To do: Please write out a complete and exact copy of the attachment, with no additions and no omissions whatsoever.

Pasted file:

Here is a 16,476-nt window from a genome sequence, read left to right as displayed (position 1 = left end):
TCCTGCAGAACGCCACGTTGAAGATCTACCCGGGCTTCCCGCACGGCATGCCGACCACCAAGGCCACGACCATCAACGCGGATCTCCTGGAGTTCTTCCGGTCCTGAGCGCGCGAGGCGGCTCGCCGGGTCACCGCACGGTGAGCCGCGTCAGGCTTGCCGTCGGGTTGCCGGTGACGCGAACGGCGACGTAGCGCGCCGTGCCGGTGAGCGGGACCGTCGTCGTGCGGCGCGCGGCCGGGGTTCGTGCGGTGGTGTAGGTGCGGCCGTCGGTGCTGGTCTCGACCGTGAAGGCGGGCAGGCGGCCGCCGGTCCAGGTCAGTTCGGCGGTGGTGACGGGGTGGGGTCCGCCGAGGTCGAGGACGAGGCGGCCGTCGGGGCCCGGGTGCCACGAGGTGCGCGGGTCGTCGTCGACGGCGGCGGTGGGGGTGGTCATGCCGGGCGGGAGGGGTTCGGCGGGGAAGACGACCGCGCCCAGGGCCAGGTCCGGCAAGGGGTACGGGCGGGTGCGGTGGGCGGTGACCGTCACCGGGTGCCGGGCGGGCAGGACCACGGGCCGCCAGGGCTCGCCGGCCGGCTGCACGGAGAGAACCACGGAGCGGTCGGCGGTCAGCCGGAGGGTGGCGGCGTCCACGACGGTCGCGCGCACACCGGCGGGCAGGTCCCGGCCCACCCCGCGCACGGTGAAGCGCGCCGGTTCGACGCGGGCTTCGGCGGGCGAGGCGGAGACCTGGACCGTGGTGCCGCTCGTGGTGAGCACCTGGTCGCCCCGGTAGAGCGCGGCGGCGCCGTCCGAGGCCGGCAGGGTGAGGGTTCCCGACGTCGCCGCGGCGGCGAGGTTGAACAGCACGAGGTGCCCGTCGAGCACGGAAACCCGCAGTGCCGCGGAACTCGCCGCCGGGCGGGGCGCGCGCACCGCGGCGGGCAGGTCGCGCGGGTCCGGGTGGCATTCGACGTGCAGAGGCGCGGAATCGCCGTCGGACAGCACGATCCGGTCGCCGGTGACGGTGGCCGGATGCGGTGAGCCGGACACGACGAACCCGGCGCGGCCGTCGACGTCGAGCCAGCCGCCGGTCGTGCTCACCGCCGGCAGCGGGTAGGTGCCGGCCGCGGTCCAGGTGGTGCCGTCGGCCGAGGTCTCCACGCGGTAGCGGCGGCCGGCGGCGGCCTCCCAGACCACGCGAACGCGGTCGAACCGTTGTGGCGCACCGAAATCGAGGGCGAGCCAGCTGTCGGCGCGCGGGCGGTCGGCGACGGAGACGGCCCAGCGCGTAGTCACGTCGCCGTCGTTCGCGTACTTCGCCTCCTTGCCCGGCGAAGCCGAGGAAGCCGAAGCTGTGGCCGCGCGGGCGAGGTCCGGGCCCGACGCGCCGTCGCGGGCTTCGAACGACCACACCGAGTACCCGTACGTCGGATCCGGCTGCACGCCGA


Here is a 16,476-nt window from a genome sequence, read left to right as displayed (position 1 = left end):
TCCTGCAGAACGCCACGTTGAAGATCTACCCGGGCTTCCCGCACGGCATGCCGACCACCAAGGCCACGACCATCAACGCGGATCTCCTGGAGTTCTTCCGGTCCTGAGCGCGCGAGGCGGCTCGCCGGGTCACCGCACGGTGAGCCGCGTCAGGCTTGCCGTCGGGTTGCCGGTGACGCGAACGGCGACGTAGCGCGCCGTGCCGGTGAGCGGGACCGTCGTCGTGCGGCGCGCGGCCGGGGTTCGTGCGGTGGTGTAGGTGCGGCCGTCGGTGCTGGTCTCGACCGTGAAGGCGGGCAGGCGGCCGCCGGTCCAGGTCAGTTCGGCGGTGGTGACGGGGTGGGGTCCGCCGAGGTCGAGGACGAGGCGGCCGTCGGGGCCCGGGTGCCACGAGGTGCGCGGGTCGTCGTCGACGGCGGCGGTGGGGGTGGTCATGCCGGGCGGGAGGGGTTCGGCGGGGAAGACGACCGCGCCCAGGGCCAGGTCCGGCAAGGGGTACGGGCGGGTGCGGTGGGCGGTGACCGTCACCGGGTGCCGGGCGGGCAGGACCACGGGCCGCCAGGGCTCGCCGGCCGGCTGCACGGAGAGAACCACGGAGCGGTCGGCGGTCAGCCGGAGGGTGGCGGCGTCCACGACGGTCGCGCGCACACCGGCGGGCAGGTCCCGGCCCACCCCGCGCACGGTGAAGCGCGCCGGTTCGACGCGGGCTTCGGCGGGCGAGGCGGAGACCTGGACCGTGGTGCCGCTCGTGGTGAGCACCTGGTCGCCCCGGTAGAGCGCGGCGGCGCCGTCCGAGGCCGGCAGGGTGAGGGTTCCCGACGTCGCCGCGGCGGCGAGGTTGAACAGCACGAGGTGCCCGTCGAGCACGGAAACCCGCAGTGCCGCGGAACTCGCCGCCGGGCGGGGCGCGCGCACCGCGGCGGGCAGGTCGCGCGGGTCCGGGTGGCATTCGACGTGCAGAGGCGCGGAATCGCCGTCGGACAGCACGATCCGGTCGCCGGTGACGGTGGCCGGATGCGGTGAGCCGGACACGACGAACCCGGCGCGGCCGTCGACGTCGAGCCAGCCGCCGGTCGTGCTCACCGCCGGCAGCGGGTAGGTGCCGGCCGCGGTCCAGGTGGTGCCGTCGGCCGAGGTCTCCACGCGGTAGCGGCGGCCGGCGGCGGCCTCCCAGACCACGCGAACGCGGTCGAACCGTTGTGGCGCACCGAAATCGAGGGCGAGCCAGCTGTCGGCGCGCGGGCGGTCGGCGACGGAGACGGCCCAGCGCGTAGTCACGTCGCCGTCGTTCGCGTACTTCGCCTCCTTGCCCGGCGAAGCCGAGGAAGCCGAAGCTGTGGCCGCGCGGGCGAGGTCCGGGCCCGACGCGCCGTCGCGGGCTTCGAACGACCACACCGAGTACCCGTACGTCGGATCCGGCTGCACGCCGA